Getting the boot–entropy in the absence of enforcement

6 pm on a cold Thursday evening, I bundled myself out of the research tower and headed down 3 flights of stairs to the car park. I moved to this new parking lot a year ago, and have been extremely pleased ever since. Despite the 3 flights up every morning, it is covered, meaning no scraping ice or snow off the windows–and in summer it stays relatively cool in the shade! What more can one ask for?

Getting the boot

It’s also not too far from my building (not that I mind walking, but I’m usually in a hurry). Added benefits: it’s a separate car park from the multi-level one, meaning no longer do I have to circle around like a vulture, worrying at every point that someone will back out into my car. I just get in and drive right off the lot. Joy of joys! Saves me about 5 min. on route to work and on the way home.

I do not take the issue of parking lightly. As a graduate student in Jerusalem, with the Hadassah-Medical center on a hill at the southwest side of the city, parking was chaotic–to say the least. One could risk parking on the shoulder of the hill beside the road–where many a car were stolen and sent to chop-shops, mostly in the West Bank. In fact, of the 6 people in my lab during the course of my doctoral research, 4 of them had their cars stolen*. Turns out that while Israelis and Palestinians cannot get a peace accord sorted out, the criminal elements on both sides can be highly cooperative when profits are to be made…


But even in actual parking lots at the hospital, chaos reigned. There was a lot that had parking spots on two sides, and of course people began to park in the middle, between the real spots. This made it nearly impossible for someone parked in a ‘real spot’ to wiggle out before those in the middle had left. Emergencies, you might ask? Well, it was a hospital…

Seriously, though, no one seemed to care. In fact, on a rare occasion when I did have to leave early in the afternoon–to get to the airport–I found myself pitching back and forth for 40 minutes until I could finally pivot my little Fiat Uno out of the lot. Other drivers were wiser–they would claim 2 regular spots, wasting a valuable space so they would be assured of a way to get out.

Now one can blame the drivers for this type of behavior, but I happen to believe that a little enforcement goes a long way to preventing entropy. And enforcement back then was non-existent. A waste of breath to complain to campus security–they were not interested. Back to their tea and biscuits.

The control for preventing parking entropy was admirably demonstrated as I headed to my car here in Omaha this week. My comfortable covered lot was starting to fill up more and more, and once (for the first time) I actually couldn’t find a spot. Despite the fact that there are fewer paying registered users of the lot than actual spaces. I know this for a fact. I also know that some paying researchers began to complain–most likely about unvalidated users from neighboring uncovered lots simply taking advantage.

So I was fascinated to see an orange sandal (similar to the one in the picture–which I should have photographed) adorning the car beside me as I approached. I sidled up, heavy jacket and all, to take a closer look. Sure enough, it was locked and the car lacked the required parking sticker. But as I got nearer, the door to the car opened, and an angry young woman came out.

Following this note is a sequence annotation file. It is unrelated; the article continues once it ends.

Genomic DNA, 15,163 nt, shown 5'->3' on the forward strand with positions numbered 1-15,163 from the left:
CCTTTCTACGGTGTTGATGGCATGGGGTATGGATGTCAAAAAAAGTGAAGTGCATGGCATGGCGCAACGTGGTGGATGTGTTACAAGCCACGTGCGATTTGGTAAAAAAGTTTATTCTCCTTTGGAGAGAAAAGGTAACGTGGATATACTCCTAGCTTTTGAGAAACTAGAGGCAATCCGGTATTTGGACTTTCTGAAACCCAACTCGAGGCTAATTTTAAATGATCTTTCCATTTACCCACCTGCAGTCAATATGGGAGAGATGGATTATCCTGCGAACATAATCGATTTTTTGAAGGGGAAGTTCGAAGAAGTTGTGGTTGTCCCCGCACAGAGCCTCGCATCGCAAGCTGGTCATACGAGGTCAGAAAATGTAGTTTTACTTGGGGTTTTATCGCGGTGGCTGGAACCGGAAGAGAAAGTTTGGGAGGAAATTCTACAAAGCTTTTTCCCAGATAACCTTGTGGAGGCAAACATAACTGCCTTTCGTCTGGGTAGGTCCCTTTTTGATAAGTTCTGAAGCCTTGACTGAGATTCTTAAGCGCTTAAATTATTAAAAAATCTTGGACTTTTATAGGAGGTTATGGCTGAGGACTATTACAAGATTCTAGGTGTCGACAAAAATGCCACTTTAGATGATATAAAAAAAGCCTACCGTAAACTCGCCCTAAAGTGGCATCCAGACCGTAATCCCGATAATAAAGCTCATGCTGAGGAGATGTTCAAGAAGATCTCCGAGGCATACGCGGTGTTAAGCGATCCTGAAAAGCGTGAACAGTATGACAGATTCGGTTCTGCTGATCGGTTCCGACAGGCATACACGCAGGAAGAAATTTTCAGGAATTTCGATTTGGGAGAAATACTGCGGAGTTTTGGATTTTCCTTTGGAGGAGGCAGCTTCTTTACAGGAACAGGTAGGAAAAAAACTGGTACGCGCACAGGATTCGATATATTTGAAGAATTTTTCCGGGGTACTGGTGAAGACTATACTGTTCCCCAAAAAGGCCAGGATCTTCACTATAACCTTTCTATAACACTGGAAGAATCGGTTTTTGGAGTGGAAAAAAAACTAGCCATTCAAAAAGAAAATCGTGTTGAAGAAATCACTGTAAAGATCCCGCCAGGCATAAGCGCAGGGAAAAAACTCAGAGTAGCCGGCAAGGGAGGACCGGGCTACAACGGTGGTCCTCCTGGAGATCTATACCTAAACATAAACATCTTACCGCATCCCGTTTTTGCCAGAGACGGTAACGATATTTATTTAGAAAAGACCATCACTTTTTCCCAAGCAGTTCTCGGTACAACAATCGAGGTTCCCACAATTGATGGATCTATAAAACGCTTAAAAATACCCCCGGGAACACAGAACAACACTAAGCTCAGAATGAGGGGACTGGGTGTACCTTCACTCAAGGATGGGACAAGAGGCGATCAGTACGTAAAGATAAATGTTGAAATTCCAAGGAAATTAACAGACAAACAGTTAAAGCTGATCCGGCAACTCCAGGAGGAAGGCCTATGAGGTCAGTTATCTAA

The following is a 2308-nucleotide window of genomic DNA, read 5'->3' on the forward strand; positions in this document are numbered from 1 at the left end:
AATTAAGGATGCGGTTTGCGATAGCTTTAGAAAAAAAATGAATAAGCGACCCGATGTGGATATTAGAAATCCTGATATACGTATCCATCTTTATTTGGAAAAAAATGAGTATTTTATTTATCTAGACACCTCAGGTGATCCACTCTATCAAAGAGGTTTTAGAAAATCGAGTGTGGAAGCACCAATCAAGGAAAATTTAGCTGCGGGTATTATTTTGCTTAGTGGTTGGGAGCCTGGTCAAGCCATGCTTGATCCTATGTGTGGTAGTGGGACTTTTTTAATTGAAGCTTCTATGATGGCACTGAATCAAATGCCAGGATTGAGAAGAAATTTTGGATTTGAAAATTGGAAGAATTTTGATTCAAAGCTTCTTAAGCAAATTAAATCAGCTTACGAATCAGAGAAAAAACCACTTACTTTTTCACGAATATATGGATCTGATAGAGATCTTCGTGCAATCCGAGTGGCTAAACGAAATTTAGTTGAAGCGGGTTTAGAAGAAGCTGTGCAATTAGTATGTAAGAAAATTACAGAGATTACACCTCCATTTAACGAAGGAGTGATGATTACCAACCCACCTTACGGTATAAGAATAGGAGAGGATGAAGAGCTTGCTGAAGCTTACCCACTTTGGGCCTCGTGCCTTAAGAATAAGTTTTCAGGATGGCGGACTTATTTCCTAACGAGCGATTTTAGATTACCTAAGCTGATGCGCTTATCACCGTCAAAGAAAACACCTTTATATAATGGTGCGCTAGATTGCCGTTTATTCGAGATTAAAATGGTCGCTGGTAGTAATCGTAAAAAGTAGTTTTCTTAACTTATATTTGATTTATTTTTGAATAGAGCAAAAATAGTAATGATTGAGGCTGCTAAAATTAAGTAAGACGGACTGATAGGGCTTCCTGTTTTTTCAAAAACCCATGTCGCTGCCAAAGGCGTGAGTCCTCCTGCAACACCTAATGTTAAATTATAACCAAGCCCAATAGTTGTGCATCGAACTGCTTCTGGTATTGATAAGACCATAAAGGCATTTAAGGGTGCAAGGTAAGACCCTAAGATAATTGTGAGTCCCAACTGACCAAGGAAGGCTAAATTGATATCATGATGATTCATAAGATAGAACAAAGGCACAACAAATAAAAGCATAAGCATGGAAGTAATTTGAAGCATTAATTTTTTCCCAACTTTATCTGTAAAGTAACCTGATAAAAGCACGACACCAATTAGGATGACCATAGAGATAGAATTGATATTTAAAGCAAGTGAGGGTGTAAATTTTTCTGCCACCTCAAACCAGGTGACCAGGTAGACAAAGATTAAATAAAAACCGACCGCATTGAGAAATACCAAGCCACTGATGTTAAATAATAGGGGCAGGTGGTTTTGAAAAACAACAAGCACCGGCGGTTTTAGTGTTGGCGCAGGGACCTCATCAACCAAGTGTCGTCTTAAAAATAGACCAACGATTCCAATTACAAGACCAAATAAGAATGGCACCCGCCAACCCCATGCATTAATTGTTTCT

I asked “What happened? Who put the boot on the wheel?”

“Security,” she answered. “And I have to pick up my kid–I’m going to be late.”

“How will you get it unlocked?”

“I have to wait for security–they’re supposed to be coming any minute. Can you believe it? Only my third ticket, and they do this? Isn’t that unfair?”

I smiled at her and said “Good luck.” As I drove off, though, as much as I sympathized with her plight, I recalled the alternative in Jerusalem. And I am certain that “getting the boot” will go a long way to preventing entropy in the campus parking lots.

* My own car was not stolen, probably only because it wasn’t worth stealing…

About Steve Caplan

I am a Professor of Biochemistry and Molecular Biology at the University of Nebraska Medical Center in Omaha, Nebraska where I mentor a group of students, postdoctoral fellows and researchers working on endocytic protein trafficking. My first lablit novel, "Matter Over Mind," is about a biomedical researcher seeking tenure and struggling to overcome the consequences of growing up with a parent suffering from bipolar disorder. Lablit novel #2, "Welcome Home, Sir," published by Anaphora Literary Press, deals with a hypochondriac principal investigator whose service in the army and post-traumatic stress disorder actually prepare him well for academic, but not personal success. Novel #3, "A Degree of Betrayal," is an academic murder mystery. "Saving One" is my most recent novel set at the National Institutes of Health. Now IN PRESS: Today's Curiosity is Tomorrow's Cure: The Case for Basic Biomedical Research (CRC PRESS, 2021). All views expressed are my own, of course--after all, I hate advertising.
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2 Responses to Getting the boot–entropy in the absence of enforcement

  1. I was amused to discover recently that in Bangkok, everyone leaves their car in neutral. This is true for street parking as well as big, formal parking decks. That way, cars can be jammed in nice and tight. If you’re blocked in, it’s perfectly acceptable to roll other cars out of the way so that you can leave. Parking decks at malls and such even have employees to help out with this. It all seems very civilized, somehow.

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